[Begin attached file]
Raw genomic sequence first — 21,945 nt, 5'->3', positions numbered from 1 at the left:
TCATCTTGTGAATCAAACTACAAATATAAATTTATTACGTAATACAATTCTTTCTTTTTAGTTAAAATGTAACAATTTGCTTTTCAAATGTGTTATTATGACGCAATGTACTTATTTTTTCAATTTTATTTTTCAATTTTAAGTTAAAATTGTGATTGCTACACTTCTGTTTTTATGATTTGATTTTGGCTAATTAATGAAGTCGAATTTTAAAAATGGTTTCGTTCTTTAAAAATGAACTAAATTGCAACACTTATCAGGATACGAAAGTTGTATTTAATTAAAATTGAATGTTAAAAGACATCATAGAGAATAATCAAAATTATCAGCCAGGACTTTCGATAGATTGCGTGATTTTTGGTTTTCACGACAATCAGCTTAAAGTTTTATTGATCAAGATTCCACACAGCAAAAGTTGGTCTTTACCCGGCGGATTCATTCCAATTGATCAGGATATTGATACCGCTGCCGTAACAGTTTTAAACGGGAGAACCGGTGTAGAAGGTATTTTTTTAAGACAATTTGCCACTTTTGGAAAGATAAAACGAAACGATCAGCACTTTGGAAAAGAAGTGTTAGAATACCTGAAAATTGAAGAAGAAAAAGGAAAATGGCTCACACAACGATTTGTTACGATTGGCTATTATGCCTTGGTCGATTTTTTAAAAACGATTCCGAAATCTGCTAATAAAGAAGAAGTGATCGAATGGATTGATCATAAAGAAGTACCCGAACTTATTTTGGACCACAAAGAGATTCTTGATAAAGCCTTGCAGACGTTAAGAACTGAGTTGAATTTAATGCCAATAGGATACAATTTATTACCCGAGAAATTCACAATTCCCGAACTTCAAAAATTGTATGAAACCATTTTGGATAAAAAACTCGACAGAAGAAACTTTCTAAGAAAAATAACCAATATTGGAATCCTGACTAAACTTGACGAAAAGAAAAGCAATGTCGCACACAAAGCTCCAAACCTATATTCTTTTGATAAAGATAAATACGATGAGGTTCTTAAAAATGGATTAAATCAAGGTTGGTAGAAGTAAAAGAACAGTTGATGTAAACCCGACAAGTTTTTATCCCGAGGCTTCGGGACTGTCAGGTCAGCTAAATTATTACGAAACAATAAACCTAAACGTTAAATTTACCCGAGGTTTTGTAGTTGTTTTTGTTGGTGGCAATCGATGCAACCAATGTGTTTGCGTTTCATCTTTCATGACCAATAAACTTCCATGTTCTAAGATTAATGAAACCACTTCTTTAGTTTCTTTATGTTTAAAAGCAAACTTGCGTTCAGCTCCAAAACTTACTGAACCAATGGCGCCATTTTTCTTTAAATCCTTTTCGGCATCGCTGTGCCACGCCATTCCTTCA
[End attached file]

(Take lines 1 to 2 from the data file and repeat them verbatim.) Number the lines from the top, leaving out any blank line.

Raw genomic sequence first — 21,945 nt, 5'->3', positions numbered from 1 at the left:
TCATCTTGTGAATCAAACTACAAATATAAATTTATTACGTAATACAATTCTTTCTTTTTAGTTAAAATGTAACAATTTGCTTTTCAAATGTGTTATTATGACGCAATGTACTTATTTTTTCAATTTTATTTTTCAATTTTAAGTTAAAATTGTGATTGCTACACTTCTGTTTTTATGATTTGATTTTGGCTAATTAATGAAGTCGAATTTTAAAAATGGTTTCGTTCTTTAAAAATGAACTAAATTGCAACACTTATCAGGATACGAAAGTTGTATTTAATTAAAATTGAATGTTAAAAGACATCATAGAGAATAATCAAAATTATCAGCCAGGACTTTCGATAGATTGCGTGATTTTTGGTTTTCACGACAATCAGCTTAAAGTTTTATTGATCAAGATTCCACACAGCAAAAGTTGGTCTTTACCCGGCGGATTCATTCCAATTGATCAGGATATTGATACCGCTGCCGTAACAGTTTTAAACGGGAGAACCGGTGTAGAAGGTATTTTTTTAAGACAATTTGCCACTTTTGGAAAGATAAAACGAAACGATCAGCACTTTGGAAAAGAAGTGTTAGAATACCTGAAAATTGAAGAAGAAAAAGGAAAATGGCTCACACAACGATTTGTTACGATTGGCTATTATGCCTTGGTCGATTTTTTAAAAACGATTCCGAAATCTGCTAATAAAGAAGAAGTGATCGAATGGATTGATCATAAAGAAGTACCCGAACTTATTTTGGACCACAAAGAGATTCTTGATAAAGCCTTGCAGACGTTAAGAACTGAGTTGAATTTAATGCCAATAGGATACAATTTATTACCCGAGAAATTCACAATTCCCGAACTTCAAAAATTGTATGAAACCATTTTGGATAAAAAACTCGACAGAAGAAACTTTCTAAGAAAAATAACCAATATTGGAATCCTGACTAAACTTGACGAAAAGAAAAGCAATGTCGCACACAAAGCTCCAAACCTATATTCTTTTGATAAAGATAAATACGATGAGGTTCTTAAAAATGGATTAAATCAAGGTTGGTAGAAGTAAAAGAACAGTTGATGTAAACCCGACAAGTTTTTATCCCGAGGCTTCGGGACTGTCAGGTCAGCTAAATTATTACGAAACAATAAACCTAAACGTTAAATTTACCCGAGGTTTTGTAGTTGTTTTTGTTGGTGGCAATCGATGCAACCAATGTGTTTGCGTTTCATCTTTCATGACCAATAAACTTCCATGTTCTAAGATTAATGAAACCACTTCTTTAGTTTCTTTATGTTTAAAAGCAAACTTGCGTTCAGCTCCAAAACTTACTGAACCAATGGCGCCATTTTTCTTTAAATCCTTTTCGGCATCGCTGTGCCACGCCATTCCTTCA